July 31, 2006
Up at 4:30 to do my CTD job, it is kind of like "ground hog day", the same routine and time each day. The pleasant smiles of everybody make this job easy to do. I actually love this job.
After breakfast I was on the back deck checking the crew's fishing lines. These are lines attached to the back of the ship with a fishing lure dragging about 100 feet behind the ship. The crew puts them out at sunrise and brings them in at sunset. I noticed the lines were taught and I was the only one on the back deck. I started pulling the fish in, I had no idea what was on the end of the line, halfway in the fish got off. I immediately grabbed the second line and pulled faster, as the fish came out of the water and into the ship, what a rush. I had caught my first 25 pound yellow fin tuna. As I was holding the fish for everyone to see I kept hearing "sashimi tonight." I wondered what in the heck is sashimi. I did find out, it is raw fish with a little wasabi , which is a green horseradish sauce. I tried sashimi that night because it was my fish, not bad - but I do think it will take some time to acquire a taste.
Bob Pitman took the time to show me how to collect the fish samples. After gutting the fish we removed the stomach, a small piece of liver, and some muscle tissue. We recorded the latitude and longitude and the sex of the fish. We froze the samples for Bob Olsen back at the fisheries lab in San Diego. We then filleted the fish for dinner that night. I have found a new job, the bottom line, I love to be useful!
The small boat was put in for the first time and I was asked to go along and biopsy a group of pilot whales. Chasing these magnificent creatures and shooting them with a crossbow for a tissue sample is hard to describe by just using words. The whales did not seem too bothered by the arrows and they did keep surfacing around us. This whole process took about 1 hour and I returned to the ship with the tissue samples.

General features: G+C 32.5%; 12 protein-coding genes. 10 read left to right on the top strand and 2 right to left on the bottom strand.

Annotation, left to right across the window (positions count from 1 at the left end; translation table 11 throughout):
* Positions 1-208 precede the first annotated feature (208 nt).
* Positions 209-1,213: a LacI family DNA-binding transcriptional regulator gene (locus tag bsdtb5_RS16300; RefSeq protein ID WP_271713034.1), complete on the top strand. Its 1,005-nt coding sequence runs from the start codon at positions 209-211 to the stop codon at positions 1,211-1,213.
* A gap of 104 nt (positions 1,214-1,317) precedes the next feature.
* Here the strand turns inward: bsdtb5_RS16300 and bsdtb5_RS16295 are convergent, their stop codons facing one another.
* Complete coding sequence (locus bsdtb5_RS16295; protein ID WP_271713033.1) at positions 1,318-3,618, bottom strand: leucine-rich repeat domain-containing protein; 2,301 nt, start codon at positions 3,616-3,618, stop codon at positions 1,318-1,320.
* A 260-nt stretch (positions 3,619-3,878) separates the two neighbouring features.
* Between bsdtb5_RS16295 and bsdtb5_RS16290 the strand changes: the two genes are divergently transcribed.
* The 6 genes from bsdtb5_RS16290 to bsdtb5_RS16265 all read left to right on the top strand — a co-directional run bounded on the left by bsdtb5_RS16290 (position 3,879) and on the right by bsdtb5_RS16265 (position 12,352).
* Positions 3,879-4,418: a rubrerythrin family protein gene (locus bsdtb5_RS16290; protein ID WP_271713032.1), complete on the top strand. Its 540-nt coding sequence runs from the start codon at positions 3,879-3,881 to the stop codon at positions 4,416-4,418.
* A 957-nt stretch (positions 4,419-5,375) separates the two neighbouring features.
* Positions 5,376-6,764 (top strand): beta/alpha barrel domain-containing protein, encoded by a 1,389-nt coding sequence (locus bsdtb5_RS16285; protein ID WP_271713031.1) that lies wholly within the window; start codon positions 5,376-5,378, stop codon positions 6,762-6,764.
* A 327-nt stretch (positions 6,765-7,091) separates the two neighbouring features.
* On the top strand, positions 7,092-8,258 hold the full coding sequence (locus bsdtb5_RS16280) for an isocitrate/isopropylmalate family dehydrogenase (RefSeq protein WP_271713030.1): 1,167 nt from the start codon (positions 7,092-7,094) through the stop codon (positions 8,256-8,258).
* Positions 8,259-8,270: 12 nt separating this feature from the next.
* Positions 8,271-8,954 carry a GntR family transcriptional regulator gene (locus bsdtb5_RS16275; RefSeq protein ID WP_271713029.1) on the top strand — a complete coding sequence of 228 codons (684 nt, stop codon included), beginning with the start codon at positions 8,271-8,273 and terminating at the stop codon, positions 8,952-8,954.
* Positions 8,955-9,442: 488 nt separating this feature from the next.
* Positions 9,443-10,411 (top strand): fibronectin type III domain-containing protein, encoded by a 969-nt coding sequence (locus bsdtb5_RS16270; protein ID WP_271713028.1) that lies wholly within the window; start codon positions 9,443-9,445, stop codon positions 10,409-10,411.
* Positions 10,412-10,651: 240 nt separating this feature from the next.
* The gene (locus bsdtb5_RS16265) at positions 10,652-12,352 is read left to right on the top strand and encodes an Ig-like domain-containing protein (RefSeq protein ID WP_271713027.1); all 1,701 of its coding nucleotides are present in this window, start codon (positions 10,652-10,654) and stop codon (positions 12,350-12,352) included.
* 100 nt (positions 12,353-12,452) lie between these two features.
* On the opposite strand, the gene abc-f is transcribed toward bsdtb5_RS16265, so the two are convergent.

The rest of the afternoon I was busy catching yellow fin tuna and taking the samples. The sunset was incredible, the colors brilliant, the show hard to describe. Bob Pitman called a meeting at sunset. He expressed his feelings concerning the cruise so far. He was more than pleased how the staff was working, he was proud of the staff and I smiled inside, knowing I am part of a really special team.
I was looking forward to the squid fishing as soon as I could get the CTD unit in the water. The ship stops for about 1 hour as the CTD is deployed. The lights go on and out come the squid fisherman. A jig is used and these giant squid are attracted to the light, normally living 1000 meters down they come up at night to feed. We caught 20 huge squid; they fight harder than any game fish I have ever caught. I hooked a 45 pound squid and could not figure out why I was having such a hard time landing him, when he broke the surface there was another squid cannibalizing him on the way up. I was actually pulling up 2 squid, the other disappeared and I was able to land my squid. Iliana Ruiz-Cooley, the squid biologist, then took over, taking stomachs, beaks, muscle, and gonad samples and freezing them. We also weighed and measured each squid; this whole process took until 2:30 am. I had to get up at 4:30 so I did not get much sleep that night. I figure I have the school year to catch up on my sleep; squid like this cannot be missed.